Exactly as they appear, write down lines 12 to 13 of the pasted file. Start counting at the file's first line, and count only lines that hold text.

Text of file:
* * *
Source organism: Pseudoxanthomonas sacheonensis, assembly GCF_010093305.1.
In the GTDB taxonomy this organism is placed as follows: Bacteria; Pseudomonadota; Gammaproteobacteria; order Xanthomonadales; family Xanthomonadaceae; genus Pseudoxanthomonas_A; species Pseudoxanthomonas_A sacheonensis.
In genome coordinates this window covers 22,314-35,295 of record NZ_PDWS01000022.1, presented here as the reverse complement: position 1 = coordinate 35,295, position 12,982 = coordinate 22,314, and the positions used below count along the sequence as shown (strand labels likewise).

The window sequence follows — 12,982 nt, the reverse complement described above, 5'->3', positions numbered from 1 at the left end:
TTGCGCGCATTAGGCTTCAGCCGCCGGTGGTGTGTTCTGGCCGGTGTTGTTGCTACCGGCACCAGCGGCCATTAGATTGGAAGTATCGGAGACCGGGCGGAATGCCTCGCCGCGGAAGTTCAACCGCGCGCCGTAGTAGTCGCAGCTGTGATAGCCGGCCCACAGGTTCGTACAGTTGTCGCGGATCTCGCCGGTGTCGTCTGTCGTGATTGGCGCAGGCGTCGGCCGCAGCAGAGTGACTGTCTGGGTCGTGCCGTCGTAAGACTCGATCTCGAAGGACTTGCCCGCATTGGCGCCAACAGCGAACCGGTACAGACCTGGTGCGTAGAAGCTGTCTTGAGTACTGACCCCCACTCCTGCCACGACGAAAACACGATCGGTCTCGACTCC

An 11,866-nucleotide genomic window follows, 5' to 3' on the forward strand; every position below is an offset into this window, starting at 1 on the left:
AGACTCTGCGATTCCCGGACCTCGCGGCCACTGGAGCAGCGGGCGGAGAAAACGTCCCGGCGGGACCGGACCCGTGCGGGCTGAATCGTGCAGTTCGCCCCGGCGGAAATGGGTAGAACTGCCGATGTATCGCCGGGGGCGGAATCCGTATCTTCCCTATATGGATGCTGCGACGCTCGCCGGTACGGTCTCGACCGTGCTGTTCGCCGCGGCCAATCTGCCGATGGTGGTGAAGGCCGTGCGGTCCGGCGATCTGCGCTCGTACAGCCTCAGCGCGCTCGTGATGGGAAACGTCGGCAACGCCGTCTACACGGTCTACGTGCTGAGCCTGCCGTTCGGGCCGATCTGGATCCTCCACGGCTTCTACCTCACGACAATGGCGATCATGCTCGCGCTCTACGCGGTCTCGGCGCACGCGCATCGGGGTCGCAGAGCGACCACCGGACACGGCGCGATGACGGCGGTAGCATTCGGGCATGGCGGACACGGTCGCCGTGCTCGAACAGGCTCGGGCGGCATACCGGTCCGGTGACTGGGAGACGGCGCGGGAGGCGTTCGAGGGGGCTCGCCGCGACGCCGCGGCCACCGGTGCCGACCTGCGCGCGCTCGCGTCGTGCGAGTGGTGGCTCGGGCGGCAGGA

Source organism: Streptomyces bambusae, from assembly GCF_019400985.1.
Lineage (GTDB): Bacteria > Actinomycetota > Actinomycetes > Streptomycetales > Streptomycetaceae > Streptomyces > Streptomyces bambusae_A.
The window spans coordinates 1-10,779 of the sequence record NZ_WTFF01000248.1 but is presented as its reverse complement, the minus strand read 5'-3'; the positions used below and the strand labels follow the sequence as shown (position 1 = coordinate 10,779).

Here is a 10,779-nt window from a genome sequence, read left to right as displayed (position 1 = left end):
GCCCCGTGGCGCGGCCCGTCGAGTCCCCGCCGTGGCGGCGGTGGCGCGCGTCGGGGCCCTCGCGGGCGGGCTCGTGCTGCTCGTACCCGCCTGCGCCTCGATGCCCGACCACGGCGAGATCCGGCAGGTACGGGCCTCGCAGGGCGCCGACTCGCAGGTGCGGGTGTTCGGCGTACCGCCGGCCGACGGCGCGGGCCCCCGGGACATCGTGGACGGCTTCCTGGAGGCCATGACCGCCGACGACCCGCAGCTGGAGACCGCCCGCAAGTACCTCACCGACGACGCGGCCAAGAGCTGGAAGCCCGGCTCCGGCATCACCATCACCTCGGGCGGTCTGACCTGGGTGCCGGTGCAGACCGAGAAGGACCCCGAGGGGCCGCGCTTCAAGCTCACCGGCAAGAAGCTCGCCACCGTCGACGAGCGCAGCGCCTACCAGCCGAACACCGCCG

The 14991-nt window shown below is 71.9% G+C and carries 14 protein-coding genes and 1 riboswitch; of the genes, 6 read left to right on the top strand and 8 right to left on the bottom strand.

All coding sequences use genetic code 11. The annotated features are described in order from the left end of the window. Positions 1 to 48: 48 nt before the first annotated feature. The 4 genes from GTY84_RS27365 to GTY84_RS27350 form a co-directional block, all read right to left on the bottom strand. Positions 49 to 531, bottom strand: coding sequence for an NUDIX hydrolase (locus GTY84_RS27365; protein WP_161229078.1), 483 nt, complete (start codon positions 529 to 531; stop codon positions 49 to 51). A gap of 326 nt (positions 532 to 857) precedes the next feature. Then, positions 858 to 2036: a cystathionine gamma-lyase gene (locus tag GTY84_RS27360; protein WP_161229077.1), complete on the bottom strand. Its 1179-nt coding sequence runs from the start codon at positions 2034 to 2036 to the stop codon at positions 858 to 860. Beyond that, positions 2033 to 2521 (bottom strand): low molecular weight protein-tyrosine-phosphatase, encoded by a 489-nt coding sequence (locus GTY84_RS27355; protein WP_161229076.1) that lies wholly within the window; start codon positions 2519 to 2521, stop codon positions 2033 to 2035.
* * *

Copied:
GCCCCGTGGCGCGGCCCGTCGAGTCCCCGCCGTGGCGGCGGTGGCGCGCGTCGGGGCCCTCGCGGGCGGGCTCGTGCTGCTCGTACCCGCCTGCGCCTCGATGCCCGACCACGGCGAGATCCGGCAGGTACGGGCCTCGCAGGGCGCCGACTCGCAGGTGCGGGTGTTCGGCGTACCGCCGGCCGACGGCGCGGGCCCCCGGGACATCGTGGACGGCTTCCTGGAGGCCATGACCGCCGACGACCCGCAGCTGGAGACCGCCCGCAAGTACCTCACCGACGACGCGGCCAAGAGCTGGAAGCCCGGCTCCGGCATCACCATCACCTCGGGCGGTCTGACCTGGGTGCCGGTGCAGACCGAGAAGGACCCCGAGGGGCCGCGCTTCAAGCTCACCGGCAAGAAGCTCGCCACCGTCGACGAGCGCAGCGCCTACCAGCCGAACACCGCCG

The 14991-nt window shown below is 71.9% G+C and carries 14 protein-coding genes and 1 riboswitch; of the genes, 6 read left to right on the top strand and 8 right to left on the bottom strand.